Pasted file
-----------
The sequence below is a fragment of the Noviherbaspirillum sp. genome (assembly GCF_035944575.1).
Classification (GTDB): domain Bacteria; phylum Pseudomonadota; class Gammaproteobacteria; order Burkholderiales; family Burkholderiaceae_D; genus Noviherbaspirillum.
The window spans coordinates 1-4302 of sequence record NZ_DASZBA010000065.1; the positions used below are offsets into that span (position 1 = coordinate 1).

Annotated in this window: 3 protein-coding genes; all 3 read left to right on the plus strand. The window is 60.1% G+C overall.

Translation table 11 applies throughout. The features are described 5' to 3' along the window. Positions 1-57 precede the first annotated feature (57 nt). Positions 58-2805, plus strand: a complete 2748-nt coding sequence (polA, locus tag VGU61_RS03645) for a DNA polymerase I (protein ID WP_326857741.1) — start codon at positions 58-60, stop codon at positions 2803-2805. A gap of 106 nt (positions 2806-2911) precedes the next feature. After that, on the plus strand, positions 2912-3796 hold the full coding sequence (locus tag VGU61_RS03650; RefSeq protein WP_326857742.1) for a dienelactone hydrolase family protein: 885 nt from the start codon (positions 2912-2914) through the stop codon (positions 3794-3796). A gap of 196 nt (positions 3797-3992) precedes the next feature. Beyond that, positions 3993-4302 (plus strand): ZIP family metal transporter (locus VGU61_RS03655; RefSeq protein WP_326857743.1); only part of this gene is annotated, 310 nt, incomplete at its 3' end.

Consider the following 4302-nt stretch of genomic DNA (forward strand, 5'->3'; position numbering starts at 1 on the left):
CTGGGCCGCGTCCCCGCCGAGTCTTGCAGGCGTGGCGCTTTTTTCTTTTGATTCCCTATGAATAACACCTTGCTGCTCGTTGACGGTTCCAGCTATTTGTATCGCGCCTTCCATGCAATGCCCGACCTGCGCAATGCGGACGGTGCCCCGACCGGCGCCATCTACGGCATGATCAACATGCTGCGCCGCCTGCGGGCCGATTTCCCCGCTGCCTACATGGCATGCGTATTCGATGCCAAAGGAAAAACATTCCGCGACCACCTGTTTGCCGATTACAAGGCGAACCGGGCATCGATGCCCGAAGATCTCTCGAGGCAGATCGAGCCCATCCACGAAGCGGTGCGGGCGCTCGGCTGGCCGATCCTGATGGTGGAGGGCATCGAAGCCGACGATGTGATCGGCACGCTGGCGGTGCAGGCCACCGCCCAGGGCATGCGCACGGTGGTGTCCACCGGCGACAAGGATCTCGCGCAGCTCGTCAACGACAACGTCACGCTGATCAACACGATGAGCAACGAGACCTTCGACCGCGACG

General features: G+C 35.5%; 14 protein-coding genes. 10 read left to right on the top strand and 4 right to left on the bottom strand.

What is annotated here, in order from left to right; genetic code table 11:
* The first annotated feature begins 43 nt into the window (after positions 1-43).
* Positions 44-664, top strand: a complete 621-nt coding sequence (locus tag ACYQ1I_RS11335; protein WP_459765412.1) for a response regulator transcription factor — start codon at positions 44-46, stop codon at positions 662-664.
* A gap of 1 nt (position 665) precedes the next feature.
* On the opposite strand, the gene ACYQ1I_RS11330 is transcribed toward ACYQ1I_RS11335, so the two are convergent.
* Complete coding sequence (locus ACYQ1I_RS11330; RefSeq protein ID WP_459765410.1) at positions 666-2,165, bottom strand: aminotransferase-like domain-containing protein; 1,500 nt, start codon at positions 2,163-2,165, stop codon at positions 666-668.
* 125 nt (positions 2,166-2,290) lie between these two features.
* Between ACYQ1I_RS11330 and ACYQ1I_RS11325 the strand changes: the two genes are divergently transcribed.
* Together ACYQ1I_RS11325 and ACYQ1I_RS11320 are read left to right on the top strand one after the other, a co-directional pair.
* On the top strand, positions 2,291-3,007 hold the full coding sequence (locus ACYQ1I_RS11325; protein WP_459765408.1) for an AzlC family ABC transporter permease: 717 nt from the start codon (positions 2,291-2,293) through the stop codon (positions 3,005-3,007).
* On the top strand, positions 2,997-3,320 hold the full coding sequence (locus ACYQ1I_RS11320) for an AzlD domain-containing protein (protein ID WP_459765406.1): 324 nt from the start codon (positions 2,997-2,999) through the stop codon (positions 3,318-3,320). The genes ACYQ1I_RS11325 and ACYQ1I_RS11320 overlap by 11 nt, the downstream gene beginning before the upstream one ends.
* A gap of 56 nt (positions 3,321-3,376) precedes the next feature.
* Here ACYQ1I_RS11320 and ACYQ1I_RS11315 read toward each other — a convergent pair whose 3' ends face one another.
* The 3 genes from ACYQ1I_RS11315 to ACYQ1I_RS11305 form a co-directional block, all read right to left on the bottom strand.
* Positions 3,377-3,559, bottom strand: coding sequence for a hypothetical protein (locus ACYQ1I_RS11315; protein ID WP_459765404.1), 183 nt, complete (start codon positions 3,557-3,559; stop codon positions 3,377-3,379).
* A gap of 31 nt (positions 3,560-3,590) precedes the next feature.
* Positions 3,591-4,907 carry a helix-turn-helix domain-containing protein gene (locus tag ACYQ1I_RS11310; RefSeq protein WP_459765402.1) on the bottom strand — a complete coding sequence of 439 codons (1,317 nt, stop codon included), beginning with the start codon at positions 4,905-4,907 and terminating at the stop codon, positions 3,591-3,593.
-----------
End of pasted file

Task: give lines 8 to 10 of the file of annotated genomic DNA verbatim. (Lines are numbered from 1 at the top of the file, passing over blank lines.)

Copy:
General features: G+C 35.5%; 14 protein-coding genes. 10 read left to right on the top strand and 4 right to left on the bottom strand.

What is annotated here, in order from left to right; genetic code table 11:
* The first annotated feature begins 43 nt into the window (after positions 1-43).